Most of us who've been in the plastics industry for at least the last two decades have probably heard this comment many times: "Did you see The Graduate?"
Yes, we've either seen that iconic movie that helped to put the plastics industry on the map, or we've heard about it. Dustin Hoffman plays the young man Ben, who's just graduated from college, and can't seem to decide on what to do with his life. At a party, Mr. McGuire pulls Ben aside and tells him that his future lies in just one word: Plastics.
"There's a great future in plastics," said Mr. McGuire to Ben.
And surely that must be true given that so many of us have made our livings in this industry. Gros Executive Recruiters, in collaboration with the Society of Plastics Engineers, released a salary survey for plastics industry jobs, and truly there's a great future in plastics.
Average base salaries in the plastics industry surpassed $100,000 for the first time last year, with average total cash compensation exceeding $122,000 in 2013. That 11% rise in total cash compensation is the highest one-year jump in total cash compensation since Gros Executive Recruiters conducted its first salary survey in 2004.
In addition, the 9% increase in base salaries to $104,000 is the largest for the plastics industry since 2005-2006 when base salaries raised annually at about 5%, said the survey summary. The rise in wages continues a resurgence that began in 2009 after base salaries dipped to $90,656 and total cash compensation shrunk to $103,522 in 2008.
"Pay is up by a whopping 11%, according to our survey responses. That is a giant stride forward," said Dennis Gros, president of Gros Executive Recruiters. "It's also time for employees to say 'pay up!' This is fascinating - 11% more managers said they are likely to confer pay raises in 2014 than employees are to request them. So my advice to employees is this: 'Ask and it may be given to you!"
But whether 2014 raises will be as high in 2013 is unclear. "2013 was a catch-up year for salaries and 2014 could be another catch-up year," Gros noted. "But don't expect an 11% increase again because financial reality and corporate profits don't support it."
The compensation survey also found that employees were optimistic about their own future and the future of their companies. More than 77% of those surveyed were very confident that their job will exist 12 months from now - the highest ever reported by the survey and a dramatic departure from 2009 when just over half - or 50.7% - of those surveyed were very confident their jobs would still exist in 12 months.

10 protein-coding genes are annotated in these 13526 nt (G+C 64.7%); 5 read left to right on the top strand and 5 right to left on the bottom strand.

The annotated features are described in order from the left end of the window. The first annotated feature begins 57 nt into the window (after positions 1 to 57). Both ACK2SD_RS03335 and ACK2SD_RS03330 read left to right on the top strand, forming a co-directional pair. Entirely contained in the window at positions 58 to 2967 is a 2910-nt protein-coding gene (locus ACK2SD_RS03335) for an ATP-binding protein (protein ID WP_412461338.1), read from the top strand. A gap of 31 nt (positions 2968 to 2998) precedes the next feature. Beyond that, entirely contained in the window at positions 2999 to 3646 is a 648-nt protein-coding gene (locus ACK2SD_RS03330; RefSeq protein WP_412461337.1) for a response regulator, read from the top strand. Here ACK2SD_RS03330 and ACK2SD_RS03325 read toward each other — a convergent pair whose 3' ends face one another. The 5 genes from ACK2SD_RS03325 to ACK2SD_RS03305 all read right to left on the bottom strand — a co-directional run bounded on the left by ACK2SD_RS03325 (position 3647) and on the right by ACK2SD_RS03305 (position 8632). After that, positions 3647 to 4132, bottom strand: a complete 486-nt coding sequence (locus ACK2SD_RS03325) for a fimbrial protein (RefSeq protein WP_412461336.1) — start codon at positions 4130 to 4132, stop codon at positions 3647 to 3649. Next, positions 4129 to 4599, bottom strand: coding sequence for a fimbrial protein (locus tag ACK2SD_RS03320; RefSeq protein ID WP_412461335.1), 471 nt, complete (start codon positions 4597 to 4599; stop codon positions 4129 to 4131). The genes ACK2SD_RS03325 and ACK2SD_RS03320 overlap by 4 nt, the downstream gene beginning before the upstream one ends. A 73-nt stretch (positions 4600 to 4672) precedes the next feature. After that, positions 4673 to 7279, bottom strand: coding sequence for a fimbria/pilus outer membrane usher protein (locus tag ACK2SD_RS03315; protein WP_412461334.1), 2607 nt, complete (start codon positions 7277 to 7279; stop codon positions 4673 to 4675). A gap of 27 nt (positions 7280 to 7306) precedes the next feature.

In addition, 56.5% of managers - the highest amount ever - believe their companies will add jobs in 2014 with only 6.6% - the lowest ever - expecting the number of jobs at their company to decrease.
In my humble opinion, I think all of the talk about reshoring - and actual movement of manufacturing that has become more than just anecdotal - is providing the basis for this job confidence. The doom and gloom moaning and groaning that we've heard over the past decade regarding offshoring has pretty much subsided. That may be reflected in this survey.
The salary survey also showed that there is a healthy pay structure from top to bottom in the plastics industry as the gap between executive pay and average worker cash compensation is nowhere near as pronounced as in other industries where CEO pay can often exceed workers' sages by a margin of 200-to-1, noted the survey summary.
The average total cash compensation of senior executives in the plastics industry in 2013, according to survey results, was $177,000, compared to $138,000 for those working in plant engineering and maintenance. For individuals in sales, marketing and customer technical support, cash compensation totaled $124,000; $113,800 for those working in design and development, and $104,500 for people in finance and the supply chain.
The average cash compensation for manufacturing workers in the plastics industry was $89,790, with workers in tooling earning just over $85,000. What's more, added the survey summary, compensation is fairly similar across all 23 segments of the plastics industry surveyed with only a difference of $13,000 in cash compensation between the highest paid segment (construction/building materials) and the lowest (automotive).
If you haven't seen The Graduate, you might just watch it some evening when there's nothing else to entertain you, and be glad that you chose "plastics" as your future.
Note: A detailed report of the survey will be available in the July/August issue of Plastics Engineering magazine produced by the SPE. SPE members can obtain a copy of the 2014 survey, with detailed information, by logging into their accounts at http://www.4spe.org.